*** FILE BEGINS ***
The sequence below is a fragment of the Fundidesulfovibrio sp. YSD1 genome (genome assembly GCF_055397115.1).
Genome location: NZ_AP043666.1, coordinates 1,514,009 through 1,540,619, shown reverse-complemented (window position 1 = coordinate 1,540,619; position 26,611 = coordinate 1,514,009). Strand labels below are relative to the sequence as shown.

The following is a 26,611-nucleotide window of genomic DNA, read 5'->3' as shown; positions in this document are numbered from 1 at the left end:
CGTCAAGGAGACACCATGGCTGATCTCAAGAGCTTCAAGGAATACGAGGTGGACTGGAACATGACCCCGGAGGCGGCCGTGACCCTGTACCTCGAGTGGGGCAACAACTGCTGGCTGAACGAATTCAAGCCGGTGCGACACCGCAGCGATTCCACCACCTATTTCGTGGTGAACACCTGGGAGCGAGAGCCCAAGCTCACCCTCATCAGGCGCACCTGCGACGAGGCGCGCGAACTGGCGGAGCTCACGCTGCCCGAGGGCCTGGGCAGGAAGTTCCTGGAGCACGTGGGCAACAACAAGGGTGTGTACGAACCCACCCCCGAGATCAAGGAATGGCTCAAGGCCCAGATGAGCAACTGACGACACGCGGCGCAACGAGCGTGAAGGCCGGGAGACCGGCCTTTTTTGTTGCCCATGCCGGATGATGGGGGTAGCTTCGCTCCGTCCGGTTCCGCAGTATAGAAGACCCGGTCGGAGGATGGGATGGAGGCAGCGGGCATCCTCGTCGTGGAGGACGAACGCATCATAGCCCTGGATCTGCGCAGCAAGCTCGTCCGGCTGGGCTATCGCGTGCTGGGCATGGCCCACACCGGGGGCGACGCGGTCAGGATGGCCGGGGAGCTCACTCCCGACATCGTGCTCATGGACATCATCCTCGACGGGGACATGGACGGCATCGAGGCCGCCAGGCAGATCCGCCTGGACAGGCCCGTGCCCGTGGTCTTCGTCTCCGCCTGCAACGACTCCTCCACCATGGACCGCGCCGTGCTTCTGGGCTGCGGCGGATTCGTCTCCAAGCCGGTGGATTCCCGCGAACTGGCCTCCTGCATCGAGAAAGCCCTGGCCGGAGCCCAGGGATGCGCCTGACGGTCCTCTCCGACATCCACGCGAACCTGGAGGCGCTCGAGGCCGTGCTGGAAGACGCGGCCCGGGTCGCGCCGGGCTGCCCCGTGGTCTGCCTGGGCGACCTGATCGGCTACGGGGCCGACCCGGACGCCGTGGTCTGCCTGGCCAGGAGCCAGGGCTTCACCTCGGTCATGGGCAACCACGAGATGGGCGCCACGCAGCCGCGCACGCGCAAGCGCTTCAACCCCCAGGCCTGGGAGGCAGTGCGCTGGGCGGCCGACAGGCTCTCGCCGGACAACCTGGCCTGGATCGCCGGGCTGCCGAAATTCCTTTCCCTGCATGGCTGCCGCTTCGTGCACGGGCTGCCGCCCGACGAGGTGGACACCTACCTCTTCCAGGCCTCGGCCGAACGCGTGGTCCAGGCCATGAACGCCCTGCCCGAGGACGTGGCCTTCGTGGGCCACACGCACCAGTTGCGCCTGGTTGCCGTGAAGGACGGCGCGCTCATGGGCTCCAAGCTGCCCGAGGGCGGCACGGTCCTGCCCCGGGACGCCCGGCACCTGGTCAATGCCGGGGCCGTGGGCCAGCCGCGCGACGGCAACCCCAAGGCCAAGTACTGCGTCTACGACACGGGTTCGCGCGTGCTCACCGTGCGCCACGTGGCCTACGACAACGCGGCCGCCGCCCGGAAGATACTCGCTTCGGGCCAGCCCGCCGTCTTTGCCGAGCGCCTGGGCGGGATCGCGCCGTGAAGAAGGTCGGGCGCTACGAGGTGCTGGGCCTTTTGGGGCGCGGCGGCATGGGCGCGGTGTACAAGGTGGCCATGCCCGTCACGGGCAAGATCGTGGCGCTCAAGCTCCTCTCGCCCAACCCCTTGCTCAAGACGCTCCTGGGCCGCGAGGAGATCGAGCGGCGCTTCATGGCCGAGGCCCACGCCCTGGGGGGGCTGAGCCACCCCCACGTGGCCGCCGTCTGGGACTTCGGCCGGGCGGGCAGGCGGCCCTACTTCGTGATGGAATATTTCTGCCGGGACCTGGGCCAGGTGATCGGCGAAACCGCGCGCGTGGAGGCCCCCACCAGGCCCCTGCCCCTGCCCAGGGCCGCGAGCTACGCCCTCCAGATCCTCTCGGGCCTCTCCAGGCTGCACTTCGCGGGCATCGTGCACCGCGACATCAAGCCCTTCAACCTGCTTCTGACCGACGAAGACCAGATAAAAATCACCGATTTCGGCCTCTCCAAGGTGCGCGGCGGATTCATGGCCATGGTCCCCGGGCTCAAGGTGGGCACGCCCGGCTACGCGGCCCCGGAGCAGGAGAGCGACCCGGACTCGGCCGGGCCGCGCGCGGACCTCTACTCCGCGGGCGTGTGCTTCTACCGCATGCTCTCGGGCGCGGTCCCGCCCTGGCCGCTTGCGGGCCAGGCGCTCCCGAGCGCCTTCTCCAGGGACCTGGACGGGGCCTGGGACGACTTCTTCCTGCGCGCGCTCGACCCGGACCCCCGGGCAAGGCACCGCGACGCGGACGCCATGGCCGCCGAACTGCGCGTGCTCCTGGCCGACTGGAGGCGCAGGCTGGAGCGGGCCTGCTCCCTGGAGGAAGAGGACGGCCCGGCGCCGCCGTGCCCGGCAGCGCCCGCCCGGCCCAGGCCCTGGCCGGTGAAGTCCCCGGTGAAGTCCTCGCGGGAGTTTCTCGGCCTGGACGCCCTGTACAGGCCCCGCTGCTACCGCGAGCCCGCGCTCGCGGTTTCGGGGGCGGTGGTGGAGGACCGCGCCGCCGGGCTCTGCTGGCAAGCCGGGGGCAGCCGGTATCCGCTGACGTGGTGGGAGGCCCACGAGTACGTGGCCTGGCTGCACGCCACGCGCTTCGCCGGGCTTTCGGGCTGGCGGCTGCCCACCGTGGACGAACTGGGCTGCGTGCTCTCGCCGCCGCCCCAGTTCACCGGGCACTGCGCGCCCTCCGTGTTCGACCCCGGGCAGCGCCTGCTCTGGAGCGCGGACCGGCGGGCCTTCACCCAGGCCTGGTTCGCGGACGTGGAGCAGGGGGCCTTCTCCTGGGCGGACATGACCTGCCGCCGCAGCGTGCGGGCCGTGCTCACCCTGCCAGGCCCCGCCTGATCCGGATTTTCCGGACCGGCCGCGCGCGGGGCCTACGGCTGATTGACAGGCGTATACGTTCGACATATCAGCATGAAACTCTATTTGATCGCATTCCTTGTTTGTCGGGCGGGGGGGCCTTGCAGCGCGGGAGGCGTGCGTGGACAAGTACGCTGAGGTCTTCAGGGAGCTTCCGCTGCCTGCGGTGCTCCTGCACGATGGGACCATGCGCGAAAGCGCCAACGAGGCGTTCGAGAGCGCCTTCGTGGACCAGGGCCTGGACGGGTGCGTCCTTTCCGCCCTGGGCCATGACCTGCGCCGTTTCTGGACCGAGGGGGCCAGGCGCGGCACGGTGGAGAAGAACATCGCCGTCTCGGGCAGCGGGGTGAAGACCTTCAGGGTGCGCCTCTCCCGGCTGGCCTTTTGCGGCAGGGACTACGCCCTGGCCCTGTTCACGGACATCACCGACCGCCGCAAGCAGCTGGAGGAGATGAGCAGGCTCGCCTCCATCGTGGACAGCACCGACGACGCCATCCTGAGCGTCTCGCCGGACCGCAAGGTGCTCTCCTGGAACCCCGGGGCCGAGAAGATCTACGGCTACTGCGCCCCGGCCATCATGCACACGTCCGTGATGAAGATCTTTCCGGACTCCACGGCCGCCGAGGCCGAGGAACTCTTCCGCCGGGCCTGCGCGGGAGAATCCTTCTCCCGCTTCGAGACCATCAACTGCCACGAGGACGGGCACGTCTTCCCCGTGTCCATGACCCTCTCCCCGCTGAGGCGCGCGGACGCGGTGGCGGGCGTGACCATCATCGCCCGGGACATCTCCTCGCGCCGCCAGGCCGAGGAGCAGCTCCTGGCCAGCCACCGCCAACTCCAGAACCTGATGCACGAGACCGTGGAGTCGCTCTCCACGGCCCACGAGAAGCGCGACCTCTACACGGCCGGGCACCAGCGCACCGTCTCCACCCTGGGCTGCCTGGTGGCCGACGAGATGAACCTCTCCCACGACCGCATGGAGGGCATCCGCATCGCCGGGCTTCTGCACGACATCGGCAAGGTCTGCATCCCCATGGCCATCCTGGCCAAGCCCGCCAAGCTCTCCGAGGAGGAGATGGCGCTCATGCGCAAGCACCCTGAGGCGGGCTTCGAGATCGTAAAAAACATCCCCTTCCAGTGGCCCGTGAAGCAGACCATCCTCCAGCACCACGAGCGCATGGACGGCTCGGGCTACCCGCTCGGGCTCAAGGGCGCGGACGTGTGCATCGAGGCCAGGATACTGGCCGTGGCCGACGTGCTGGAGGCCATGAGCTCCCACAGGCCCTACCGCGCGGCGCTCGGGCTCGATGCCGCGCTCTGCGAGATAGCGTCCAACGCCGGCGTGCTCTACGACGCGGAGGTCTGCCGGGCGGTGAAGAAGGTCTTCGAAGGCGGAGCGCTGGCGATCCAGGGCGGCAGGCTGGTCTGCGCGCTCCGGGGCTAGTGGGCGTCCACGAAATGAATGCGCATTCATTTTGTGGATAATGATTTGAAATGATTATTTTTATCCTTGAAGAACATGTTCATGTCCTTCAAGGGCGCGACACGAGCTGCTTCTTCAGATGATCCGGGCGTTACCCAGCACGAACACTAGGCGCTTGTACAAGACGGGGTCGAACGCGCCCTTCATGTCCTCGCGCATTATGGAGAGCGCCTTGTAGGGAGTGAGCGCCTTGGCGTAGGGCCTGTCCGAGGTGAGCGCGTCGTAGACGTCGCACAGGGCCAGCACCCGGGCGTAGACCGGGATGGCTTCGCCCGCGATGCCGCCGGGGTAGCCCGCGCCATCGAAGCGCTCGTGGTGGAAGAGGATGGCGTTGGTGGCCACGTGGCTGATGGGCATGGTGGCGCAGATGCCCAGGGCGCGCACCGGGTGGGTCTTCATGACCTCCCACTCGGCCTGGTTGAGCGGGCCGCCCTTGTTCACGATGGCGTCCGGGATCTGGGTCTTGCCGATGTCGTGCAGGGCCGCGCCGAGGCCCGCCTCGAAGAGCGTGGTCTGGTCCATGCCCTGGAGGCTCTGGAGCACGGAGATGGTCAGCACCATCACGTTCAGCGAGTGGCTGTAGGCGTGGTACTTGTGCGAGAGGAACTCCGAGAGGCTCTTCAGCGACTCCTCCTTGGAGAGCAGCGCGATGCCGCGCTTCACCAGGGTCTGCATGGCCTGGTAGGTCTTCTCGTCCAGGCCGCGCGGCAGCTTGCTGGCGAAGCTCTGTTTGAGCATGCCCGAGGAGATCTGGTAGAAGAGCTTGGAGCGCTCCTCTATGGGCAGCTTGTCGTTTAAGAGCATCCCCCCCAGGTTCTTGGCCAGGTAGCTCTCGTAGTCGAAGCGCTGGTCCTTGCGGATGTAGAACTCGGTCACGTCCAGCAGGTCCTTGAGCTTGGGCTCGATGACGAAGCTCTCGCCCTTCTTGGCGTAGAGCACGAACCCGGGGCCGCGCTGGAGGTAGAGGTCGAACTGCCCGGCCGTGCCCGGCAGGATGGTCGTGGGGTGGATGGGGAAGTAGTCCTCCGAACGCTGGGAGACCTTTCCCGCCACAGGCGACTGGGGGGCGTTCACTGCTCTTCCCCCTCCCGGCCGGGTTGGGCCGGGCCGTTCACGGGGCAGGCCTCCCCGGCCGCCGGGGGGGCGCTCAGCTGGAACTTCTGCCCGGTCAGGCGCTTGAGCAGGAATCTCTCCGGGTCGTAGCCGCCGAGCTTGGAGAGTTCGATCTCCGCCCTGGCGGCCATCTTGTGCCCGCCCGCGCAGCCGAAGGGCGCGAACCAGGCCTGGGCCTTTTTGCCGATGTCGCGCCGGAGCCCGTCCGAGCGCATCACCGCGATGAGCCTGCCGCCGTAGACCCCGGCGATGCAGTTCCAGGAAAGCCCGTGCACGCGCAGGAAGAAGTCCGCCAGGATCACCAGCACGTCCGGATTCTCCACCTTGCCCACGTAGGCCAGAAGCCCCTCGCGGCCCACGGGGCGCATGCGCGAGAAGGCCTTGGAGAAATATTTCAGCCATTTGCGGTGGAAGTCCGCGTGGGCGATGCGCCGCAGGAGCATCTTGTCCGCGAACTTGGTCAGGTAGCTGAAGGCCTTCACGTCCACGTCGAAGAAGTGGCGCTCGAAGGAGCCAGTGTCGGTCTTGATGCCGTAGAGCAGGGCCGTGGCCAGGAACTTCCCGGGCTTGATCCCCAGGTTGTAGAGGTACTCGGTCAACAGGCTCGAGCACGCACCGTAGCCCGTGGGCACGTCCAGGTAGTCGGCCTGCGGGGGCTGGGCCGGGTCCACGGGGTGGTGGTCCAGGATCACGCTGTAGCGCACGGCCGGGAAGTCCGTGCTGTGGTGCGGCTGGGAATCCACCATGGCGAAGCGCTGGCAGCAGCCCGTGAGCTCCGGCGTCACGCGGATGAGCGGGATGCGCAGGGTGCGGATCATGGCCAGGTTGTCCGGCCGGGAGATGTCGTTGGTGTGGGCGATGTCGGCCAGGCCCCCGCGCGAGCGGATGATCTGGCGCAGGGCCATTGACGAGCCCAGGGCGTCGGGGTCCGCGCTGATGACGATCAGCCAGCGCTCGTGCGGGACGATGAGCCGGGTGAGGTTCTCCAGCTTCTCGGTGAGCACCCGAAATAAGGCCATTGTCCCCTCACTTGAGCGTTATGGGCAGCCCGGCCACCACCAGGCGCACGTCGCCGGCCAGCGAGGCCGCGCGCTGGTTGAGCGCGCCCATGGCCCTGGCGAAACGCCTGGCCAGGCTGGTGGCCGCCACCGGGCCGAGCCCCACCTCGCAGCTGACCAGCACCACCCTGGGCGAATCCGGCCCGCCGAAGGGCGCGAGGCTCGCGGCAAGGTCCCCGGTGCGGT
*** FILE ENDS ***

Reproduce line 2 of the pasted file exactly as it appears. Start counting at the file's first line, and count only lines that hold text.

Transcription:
Genome location: NZ_AP043666.1, coordinates 1,514,009 through 1,540,619, shown reverse-complemented (window position 1 = coordinate 1,540,619; position 26,611 = coordinate 1,514,009). Strand labels below are relative to the sequence as shown.